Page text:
The Kingdom Of Copper (4*)

Book: The Kingdom of Copper by S A Chakraborty

This is book two of a trilogy, if you are curious about my views on the first book, City of Brass, click the link to have a read. You may be able to work out that I enjoyed it since I went as far as to pre-order the paperback of the second one. But if you haven’t read the first one in the series then this review is going to have some spoilers in it most likely so please be aware of that.

“I can count my short reign a success if I manage to convince the two most stubborn people in Daevabad to do something they don’t want to do.”

KoCRight, well this book picks up at first not too long after the events of the first book with Ali stranded in the desert and Nahri is in Daevabad dealing with the fallout of what happened.

It does then jump forward in time a few years when Alizayd is living with a tribe out in the desert and making a new life for himself while Nahri is making the most of her new life and her marriage to Ali’s brother.

Circumstances will drag Ali back to Daevabad, bringing him into conflict with most of his family and also with Nahri.

All of that will be threatened by a force in the north who will potentially cause permanent change to Daevanbad, even beyond the wildest dreams of either Ali or Nahri. All will come to a head during a big festival and the fate of Daevabad hangs in the balance.

So this book contains pretty much all the sorts of things I loved in the first one. The characters and their interactions are a main draw for this book so if they aren’t the sort of characters and dynamics you enjoy then this book will not really work for you, but I really loved it.

“People do not thrive under tyrants, Alizayd; they do not come up with innovations when they’re busy trying to stay alive, or offer creative ideas when error is punished by the hooves of a karkadann.”

The world that has been built is something that I really enjoy and the mythology it is based on is definitely something I wish I knew more about. The city and cultires of Daevabad feel very realistic and with the events in this book I felt like she took the tensions and issues that were established in the first book and really opened them up more . The author is really excellent at letting you see things from very different perspectives so you can see the roots of the conflict from a bit more of a neutral standpoint.

I am definitely very curious as to where the trilogy is going to end giving that there is another pretty big cliffhanger at the end of this one as well. I am sure whatever happens it’s going to be a hell of an emotional rollercoaster and I am here for it.

The City of Brass – 4*

Book: The City of Brass by S A Chakraborty.

This is a fascinating book based in middle eastern mythology I think, sadly it’s an area of mythology I don’t know much about so I can’t speak with any certainty on the matter. It’s a source of perpetual annoyance to me that I can get hundreds of books on Celtic, Norse, Greek or Roman mythology and very few on any other area of the world.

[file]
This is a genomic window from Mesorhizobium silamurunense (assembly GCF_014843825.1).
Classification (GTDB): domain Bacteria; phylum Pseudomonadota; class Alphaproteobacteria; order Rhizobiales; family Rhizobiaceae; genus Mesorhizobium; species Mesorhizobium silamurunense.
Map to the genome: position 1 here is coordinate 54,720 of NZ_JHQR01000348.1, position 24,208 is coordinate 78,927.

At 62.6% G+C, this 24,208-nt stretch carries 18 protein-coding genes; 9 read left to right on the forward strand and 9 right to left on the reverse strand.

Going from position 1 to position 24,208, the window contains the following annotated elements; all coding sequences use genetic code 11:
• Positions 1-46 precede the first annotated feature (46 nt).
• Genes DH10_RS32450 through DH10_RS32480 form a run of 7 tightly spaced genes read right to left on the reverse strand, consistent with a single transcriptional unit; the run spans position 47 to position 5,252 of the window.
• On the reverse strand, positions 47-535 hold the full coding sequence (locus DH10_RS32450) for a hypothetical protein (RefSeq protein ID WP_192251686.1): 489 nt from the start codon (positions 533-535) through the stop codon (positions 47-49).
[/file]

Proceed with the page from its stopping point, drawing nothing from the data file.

But anyway, enough of my personal gripes (though if anyone has any good recommendations for books on Myths and Legends by all means contact me!) This book follows a young woman called Nahri who grew up alone on the streets of Cairo and now makes a living as a conwoman, though she has some strange powers she does not really understand.

Her life is changed when she accidentally does magic and attracts the attention of a creature that seems to want to cause her harm and other that insists on taking her to the City of Brass, a place where all the Djinn/Daeva live.

It’s incredibly well written and carries you along with it into a strange world populated by powerful, yet somehow very human beings (who would loathe being referred to as being so). There are politics between factions in the city that are done very well and the relationships in general are excellent. One of the other things I love is how the book plays with the concepts of what is moral, what one faction thinks is good, another thinks is evil and you learn all the various motivations for them which makes it much harder to believe that any of them are entirely correct.

The only complaint I have about the book is that the ending is a bit too sudden. The rest of the book takes its time unfolding and it felt a bit to me that everything then happened all at once at the end and that was a shame because it meant that some of the elements felt more forced than they should have been.

It’s a pretty minor point though as the book is utterly gorgeous and had me on tenderhooks as to what was going to happen. I am currently greatly disappointed in myself for reading things only in paperback (I find kindles awkward and my joints won’t let me hold up most hardbacks without pain) as now I have to wait until the paperback is out and that is frankly going to be an agonising wait.